The federal government, as long as it is split politically, will have trouble agreeing on anything, but that could change with the elections in either 1992 or 1996. The deficit is a problem, and it would take political courage to either raise taxes to finance additional expenditures or tax all health insurance benefits beyond the limited program, or both. The states' reaction would be likely to turn on how much more they had to spend. Business would worry about the cost of the mandate and, more important, what provision would be made in addition to curb the rising costs of employment-based health insurance. Labor might be quite supportive, as it would achieve a political goal of universal coverage and retain the opportunity to bargain benefits above the basic program.

The reaction of the public-at-large is hard to gauge. Some would benefit but would be disappointed that the scheme did not offer more; more would be taxed directly or indirectly; and most would be confused by the opinion-makers. The more liberal of the latter would complain bitterly about the inadequacy of a limited program and the inequity of a strightforward two-tier system of care, and they and the public might be neutralized, perhaps to slow progress but not stop it. Insurers and manufacturers would see more dollars flowing but would worry about details.

Scenario III:

Universal Health Insurance

The forces could conceivably converge on a universal health insurance plan. It would be controlled and operated by the federal government, with perhaps some aspects delegated to states or others but remaining under close executive and legislative supervision. It would control all benefits and services, and all expenditures, including capital and operating costs as well as education of providers and research. It is hard to imagine the current Congress being willing to share or delegate authority for any aspect of the plan, and thus it would seem to depend on the election of a Democratic President and Congress, perhaps running on a party platform advocating just this result.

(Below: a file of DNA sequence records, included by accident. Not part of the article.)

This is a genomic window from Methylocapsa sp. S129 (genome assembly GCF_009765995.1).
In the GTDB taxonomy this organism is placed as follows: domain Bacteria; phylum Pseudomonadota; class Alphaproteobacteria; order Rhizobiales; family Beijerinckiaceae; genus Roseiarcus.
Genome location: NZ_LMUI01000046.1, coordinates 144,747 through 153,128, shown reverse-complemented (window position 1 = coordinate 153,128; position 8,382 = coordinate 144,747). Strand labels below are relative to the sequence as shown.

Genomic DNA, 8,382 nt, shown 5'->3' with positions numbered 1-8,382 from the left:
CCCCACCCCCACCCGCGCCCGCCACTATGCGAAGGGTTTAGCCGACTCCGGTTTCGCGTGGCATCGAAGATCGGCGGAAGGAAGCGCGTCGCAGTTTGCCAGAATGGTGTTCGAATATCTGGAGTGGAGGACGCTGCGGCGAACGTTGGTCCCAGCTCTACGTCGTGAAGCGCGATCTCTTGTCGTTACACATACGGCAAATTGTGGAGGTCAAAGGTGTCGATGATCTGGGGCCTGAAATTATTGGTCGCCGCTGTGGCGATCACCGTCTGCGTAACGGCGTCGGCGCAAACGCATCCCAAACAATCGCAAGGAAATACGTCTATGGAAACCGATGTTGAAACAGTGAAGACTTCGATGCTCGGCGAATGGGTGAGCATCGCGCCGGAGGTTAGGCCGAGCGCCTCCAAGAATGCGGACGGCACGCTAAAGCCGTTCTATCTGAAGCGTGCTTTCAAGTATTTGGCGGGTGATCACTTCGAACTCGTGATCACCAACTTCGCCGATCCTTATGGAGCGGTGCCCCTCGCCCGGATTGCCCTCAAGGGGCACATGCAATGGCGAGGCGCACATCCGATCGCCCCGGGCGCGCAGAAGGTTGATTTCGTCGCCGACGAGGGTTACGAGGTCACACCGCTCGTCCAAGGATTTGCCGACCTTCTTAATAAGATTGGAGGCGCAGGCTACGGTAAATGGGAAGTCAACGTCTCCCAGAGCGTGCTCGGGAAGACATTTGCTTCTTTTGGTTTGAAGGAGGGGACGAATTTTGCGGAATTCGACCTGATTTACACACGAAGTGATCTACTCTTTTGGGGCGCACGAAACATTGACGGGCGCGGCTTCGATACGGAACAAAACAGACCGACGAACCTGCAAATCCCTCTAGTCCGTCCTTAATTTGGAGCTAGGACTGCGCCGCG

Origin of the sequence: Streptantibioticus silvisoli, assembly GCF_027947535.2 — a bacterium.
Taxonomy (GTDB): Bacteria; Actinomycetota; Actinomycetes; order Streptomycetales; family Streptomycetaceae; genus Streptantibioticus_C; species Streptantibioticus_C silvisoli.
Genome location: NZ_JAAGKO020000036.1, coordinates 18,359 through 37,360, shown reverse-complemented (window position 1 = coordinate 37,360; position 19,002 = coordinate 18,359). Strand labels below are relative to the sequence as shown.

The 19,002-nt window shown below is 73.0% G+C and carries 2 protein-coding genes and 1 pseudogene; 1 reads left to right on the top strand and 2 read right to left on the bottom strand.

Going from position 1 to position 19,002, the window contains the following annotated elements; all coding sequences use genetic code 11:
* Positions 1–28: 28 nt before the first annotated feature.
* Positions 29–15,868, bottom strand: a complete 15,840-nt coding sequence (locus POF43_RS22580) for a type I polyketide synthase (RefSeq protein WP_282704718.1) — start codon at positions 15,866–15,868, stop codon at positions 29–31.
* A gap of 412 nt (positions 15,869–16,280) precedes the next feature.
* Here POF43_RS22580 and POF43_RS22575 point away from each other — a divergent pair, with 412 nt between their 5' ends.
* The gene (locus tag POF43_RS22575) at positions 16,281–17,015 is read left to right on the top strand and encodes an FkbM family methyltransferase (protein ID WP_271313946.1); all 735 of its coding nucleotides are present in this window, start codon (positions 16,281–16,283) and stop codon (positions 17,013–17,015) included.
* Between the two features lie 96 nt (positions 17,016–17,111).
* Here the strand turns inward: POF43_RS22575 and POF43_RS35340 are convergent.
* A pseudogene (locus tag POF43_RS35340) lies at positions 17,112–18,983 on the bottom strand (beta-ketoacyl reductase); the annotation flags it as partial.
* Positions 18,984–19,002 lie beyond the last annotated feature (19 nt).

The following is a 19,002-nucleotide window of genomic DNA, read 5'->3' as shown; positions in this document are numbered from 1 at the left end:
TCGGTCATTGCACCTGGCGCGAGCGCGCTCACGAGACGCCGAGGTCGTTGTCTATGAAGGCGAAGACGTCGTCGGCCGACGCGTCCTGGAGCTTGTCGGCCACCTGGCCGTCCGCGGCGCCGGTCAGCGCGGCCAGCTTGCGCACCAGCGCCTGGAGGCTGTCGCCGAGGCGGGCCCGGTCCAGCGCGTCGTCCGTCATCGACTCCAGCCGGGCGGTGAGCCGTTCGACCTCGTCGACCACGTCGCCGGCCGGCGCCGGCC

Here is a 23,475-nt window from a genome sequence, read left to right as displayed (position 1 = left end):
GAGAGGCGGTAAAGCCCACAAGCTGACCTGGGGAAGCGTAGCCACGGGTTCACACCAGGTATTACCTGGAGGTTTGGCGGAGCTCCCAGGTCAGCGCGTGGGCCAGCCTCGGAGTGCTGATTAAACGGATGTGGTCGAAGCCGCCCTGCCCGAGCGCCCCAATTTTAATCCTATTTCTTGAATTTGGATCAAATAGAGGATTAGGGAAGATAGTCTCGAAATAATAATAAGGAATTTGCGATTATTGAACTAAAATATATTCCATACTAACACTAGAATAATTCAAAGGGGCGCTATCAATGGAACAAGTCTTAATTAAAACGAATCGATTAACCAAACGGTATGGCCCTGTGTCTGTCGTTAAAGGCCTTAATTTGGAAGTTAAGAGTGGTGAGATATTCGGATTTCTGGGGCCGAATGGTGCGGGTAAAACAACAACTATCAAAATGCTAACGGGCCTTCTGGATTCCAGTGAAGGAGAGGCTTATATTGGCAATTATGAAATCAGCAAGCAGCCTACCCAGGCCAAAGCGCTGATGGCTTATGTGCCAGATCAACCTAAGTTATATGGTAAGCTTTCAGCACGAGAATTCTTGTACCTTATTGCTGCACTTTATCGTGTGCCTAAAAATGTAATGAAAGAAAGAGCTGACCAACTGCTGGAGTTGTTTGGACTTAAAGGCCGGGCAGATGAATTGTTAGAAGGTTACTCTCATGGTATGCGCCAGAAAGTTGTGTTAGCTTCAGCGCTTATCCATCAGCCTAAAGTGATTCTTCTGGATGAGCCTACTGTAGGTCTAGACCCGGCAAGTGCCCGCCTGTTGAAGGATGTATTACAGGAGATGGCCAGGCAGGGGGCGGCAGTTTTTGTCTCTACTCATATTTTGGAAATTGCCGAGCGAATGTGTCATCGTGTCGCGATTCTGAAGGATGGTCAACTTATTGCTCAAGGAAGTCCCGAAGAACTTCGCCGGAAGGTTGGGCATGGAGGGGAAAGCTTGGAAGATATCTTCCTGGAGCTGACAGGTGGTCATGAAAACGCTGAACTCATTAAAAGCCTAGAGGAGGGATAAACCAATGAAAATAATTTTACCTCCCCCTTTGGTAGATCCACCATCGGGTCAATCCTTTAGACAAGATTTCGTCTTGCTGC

The states would like be relieved of their Medicaid headaches, but they might suffer from some aspects of the plan as a consequence. Business would get the cost control it seeks but also could feel the tax pinch, whether more or less than what business pays now. Labor would achieve a long-time political goal but might also lose some bargaining clout as perceived by its members. Much of the public might feel relieved, until they feel the pinch of rationing of services; they are not as attuned as others to Congress' propensity to overpromise and underfund. And the opinion-makers would have a field day, with the losers quickly looking elsewhere for other problems to solve.